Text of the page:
Monday, 27 May 2013
Book Review: Surprising Myself by Christopher Bram
by Christopher Bram
Gay Literature/Coming of age/Family drama
Open Road Media
Seventeen-year-old Joel can’t be gay if he’s straight
After four years of living with relatives in Switzerland, seventeen-year-old Joel Scherzenlieb finds himself in the United States for the summer, working at a Boy Scout camp. There, he meets nineteen-year-old Corey Cobbett, a fellow counselor who'sand the only person Joel wants to be friends with. Soon, Joel’s sarcastic, distant CIA father shows up and whisks him away to live with his mother, grandmother, and older sister on a farm in Virginia—he’s not going back to Switzerland after all. As his father pleads poverty and his dreams of going to college vanish, Joel faces his longest year yet. But everything changes when Corey returns to his life, bringing with him the discovery and excitement of reciprocal love.
I'm not sure what to make of this novel. On the one had it is an interesting read on coming out and coming to terms with your sexuality in the 1970s/1980s, but I didn't really get a sense of time at all. It could have been set in today's world and it wouldn't have lost anything.
The book is told from Joel's point of view and the first person point of view is not one of my favourites to read. I'm always wondering what the other characters felt and thought, and we only get Joel's opinions as to what they might be feeling.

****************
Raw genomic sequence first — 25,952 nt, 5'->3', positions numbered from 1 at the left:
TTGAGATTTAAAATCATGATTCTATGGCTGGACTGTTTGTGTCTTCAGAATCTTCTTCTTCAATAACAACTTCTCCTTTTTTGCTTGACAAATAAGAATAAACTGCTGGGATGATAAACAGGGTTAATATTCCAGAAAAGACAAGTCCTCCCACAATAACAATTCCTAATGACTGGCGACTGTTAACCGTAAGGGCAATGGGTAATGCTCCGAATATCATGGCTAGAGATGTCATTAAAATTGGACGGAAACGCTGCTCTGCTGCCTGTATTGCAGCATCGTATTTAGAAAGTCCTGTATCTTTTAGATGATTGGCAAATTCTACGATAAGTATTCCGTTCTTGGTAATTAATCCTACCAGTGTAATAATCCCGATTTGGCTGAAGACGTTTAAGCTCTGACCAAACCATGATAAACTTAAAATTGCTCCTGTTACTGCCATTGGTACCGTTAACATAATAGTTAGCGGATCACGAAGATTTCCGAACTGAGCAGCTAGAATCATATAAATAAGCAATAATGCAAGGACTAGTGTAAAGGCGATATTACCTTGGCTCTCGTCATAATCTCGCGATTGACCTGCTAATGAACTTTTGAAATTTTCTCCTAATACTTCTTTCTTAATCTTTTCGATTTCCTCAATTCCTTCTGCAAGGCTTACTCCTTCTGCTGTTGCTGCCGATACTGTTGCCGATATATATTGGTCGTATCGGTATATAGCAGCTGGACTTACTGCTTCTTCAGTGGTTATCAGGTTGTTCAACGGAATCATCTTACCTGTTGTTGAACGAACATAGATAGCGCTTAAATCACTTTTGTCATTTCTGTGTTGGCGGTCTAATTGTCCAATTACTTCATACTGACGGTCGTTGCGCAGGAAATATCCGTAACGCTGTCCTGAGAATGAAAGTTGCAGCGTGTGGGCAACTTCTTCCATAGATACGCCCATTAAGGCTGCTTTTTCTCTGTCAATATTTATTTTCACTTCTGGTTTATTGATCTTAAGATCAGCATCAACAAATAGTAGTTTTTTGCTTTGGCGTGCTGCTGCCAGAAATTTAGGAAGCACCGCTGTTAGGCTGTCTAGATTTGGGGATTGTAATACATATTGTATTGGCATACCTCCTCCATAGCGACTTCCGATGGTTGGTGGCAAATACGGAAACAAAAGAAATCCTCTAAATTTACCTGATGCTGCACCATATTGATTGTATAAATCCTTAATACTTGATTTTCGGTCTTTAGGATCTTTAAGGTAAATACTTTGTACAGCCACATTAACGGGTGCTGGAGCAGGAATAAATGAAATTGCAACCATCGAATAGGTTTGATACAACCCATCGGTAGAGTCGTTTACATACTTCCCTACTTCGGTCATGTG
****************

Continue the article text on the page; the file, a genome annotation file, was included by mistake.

It is an interesting read and I enjoyed Joel's growth from scared youth wondering if he was really gay, to his acceptance of himself and others later on. What I didn't like was the time jumps in some certains, such as "Three years later I went back to Switzerland." I wanted to know what happened in the three years in between. The relationship between Joel and Corey felt a bit glossed over, we're told they are in love etc., but only because Joel as the narrator told us so. They are in a relationship, but it's not a romance, as we as readers don't get to see them on their journey as they fall in love, we come back to them in New York when they are already an established couple.
The writing is good, very solid and flows really well, some of it is quite poetic in places but a lot of the characters besdies Joel and Corey fell a bit flat for me, almost as if they were cariactures of themselves. Since we are only relying on Joel's narration, it might be the way he viewed them, so a lot of them don't get much depth.
I was expecting more of a romance between Joel and Corey and we didn't quite get it. I'm not sure I would class it as a romance, more of a gay drama, and a lot of the book focuses on Joel's sister and her boyfriend and, then husband, Bob Kearney. I wanted more about Joel and Corey, I wasn't all that interested in what happened with the rest of Joel's family.
I think my expectations of a romance were what made it that little bit disappointing for me, as it is a good book, but just not the one I was expecting, so a solid four from me.
at May 27, 2013
About the Author: S. M. Randle knew as a young child writing music and poetry that she wanted to write a book someday. She has always been...
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